As promised here is an image editing tip regarding post production of fireworks photography. It doesn’t matter which image editing software you use for this technique as most major pixel pushers can accomplish this task. For my example today, I am using Corel PhotoPaint. I will provide a glossary for the PSP folks and the Adobe inclined.
Above is a shell from a competition at the PGI Convention in Gillette, Wyoming this August. It is a long time exposure of a distant burst. But, as you can see it occupies very little of the frame.
Here is a shot of a closer display with some figures in the foreground. Again, it is a shot where there is a lot of empty space on the left side.
Firework photography allows for some easy trickery in the editing department. Most of the time, the background of a fireworks shot is black, or at minimum very dark. This allows you take advantage of Merge Modes. (PS, PSE, PSP=Blending Modes) Blend Modes control the way Objects (PS, PSE, PSP=Layers) interact with the objects or background below them.
Amongst the many choices of Merge Modes, is something called “Screen”. Screen is just what it says it is. Imaging a projector shining an image onto a projection screen. Now imagine a second projector shines another image on top the first. Where the projector is sending nothing (or black, if you prefer) the addition results in black. Everywhere you have light, the light overlaps and adds to what has been projected before.
In this screen capture from the Objects Docker (PS, PSE, PSP = Layers Palette). It shows how to assemble a composite of fireworks images. The two individual images are placed in a single image file on separate objects. The top object has its Merge Mode set to Screen. This allows tonal values to be added from the top object to the visible objects beneath.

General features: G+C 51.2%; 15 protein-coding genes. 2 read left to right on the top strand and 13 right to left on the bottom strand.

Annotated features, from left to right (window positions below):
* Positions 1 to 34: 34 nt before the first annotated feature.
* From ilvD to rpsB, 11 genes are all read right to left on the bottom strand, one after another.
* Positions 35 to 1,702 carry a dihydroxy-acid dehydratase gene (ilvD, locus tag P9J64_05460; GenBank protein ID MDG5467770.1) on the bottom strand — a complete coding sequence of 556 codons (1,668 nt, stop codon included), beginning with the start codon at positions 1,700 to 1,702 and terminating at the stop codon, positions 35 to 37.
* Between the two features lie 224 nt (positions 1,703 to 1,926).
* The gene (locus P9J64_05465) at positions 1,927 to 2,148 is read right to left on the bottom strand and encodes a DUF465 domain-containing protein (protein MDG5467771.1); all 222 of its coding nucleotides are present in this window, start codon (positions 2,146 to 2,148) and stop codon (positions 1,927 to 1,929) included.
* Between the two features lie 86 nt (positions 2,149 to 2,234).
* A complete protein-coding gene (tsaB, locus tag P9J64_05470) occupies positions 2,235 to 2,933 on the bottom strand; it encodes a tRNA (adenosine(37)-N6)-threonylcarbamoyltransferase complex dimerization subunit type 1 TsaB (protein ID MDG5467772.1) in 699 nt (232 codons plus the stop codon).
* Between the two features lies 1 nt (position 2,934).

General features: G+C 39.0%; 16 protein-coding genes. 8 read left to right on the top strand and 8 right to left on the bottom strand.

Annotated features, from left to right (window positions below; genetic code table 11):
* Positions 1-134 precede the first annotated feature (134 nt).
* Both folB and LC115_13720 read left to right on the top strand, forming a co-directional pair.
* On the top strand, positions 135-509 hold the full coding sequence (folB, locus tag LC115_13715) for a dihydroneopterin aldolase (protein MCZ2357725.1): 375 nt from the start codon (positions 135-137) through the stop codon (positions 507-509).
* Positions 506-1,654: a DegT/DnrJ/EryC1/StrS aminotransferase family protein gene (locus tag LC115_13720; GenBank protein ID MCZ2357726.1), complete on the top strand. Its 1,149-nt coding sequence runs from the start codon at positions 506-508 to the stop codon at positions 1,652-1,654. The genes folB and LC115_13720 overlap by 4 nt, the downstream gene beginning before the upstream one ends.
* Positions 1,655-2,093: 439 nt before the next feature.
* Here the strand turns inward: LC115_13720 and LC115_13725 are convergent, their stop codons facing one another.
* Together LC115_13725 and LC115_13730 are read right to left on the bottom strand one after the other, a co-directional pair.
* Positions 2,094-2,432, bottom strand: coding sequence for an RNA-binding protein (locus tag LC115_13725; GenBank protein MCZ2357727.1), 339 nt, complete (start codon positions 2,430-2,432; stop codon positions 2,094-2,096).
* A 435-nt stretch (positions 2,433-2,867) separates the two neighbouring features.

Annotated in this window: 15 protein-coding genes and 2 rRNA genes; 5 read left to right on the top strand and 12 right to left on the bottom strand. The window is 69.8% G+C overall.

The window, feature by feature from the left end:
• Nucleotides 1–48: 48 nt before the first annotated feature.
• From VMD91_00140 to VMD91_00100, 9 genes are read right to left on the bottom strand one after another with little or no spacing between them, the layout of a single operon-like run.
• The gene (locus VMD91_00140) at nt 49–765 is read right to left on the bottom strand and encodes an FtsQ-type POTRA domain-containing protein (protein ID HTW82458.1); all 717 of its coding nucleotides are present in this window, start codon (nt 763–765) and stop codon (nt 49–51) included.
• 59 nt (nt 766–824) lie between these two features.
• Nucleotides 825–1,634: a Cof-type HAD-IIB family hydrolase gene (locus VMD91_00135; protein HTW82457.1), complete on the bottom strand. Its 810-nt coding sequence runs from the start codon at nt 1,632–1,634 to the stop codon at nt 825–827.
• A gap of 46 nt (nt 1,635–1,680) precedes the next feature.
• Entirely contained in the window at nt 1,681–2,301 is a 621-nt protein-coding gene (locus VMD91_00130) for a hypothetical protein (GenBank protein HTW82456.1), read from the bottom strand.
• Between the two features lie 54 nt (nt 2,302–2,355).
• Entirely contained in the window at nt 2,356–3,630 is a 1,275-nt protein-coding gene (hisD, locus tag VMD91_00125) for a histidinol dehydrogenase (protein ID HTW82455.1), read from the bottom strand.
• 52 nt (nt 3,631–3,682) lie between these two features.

The final composite shows how effectively the fireworks images combine using the Screen Mode. Individual shell bursts can be combined to create massive carpets of stunning fireworks using the Screen Merge Mode. You can keep a library of shots from emerging shells, full bursts and fading explosions to ‘fill-in’ empty places to make a more pleasing composition.
Layer your fireworks shots and combine them using the Screen Mode.
“It is time for the folks at Corel to commonize terminology with their and other’s image editing suites. PSP uses the Adobe nomenclature (by and large) for naming various tasks and constructs. Users too often get bogged down by the difference in vocabulary of image editing when we use very similar syntax. This reduces the learning curve and makes wealth of tutorial material cross compatible.”
Rikk Flohr © 2008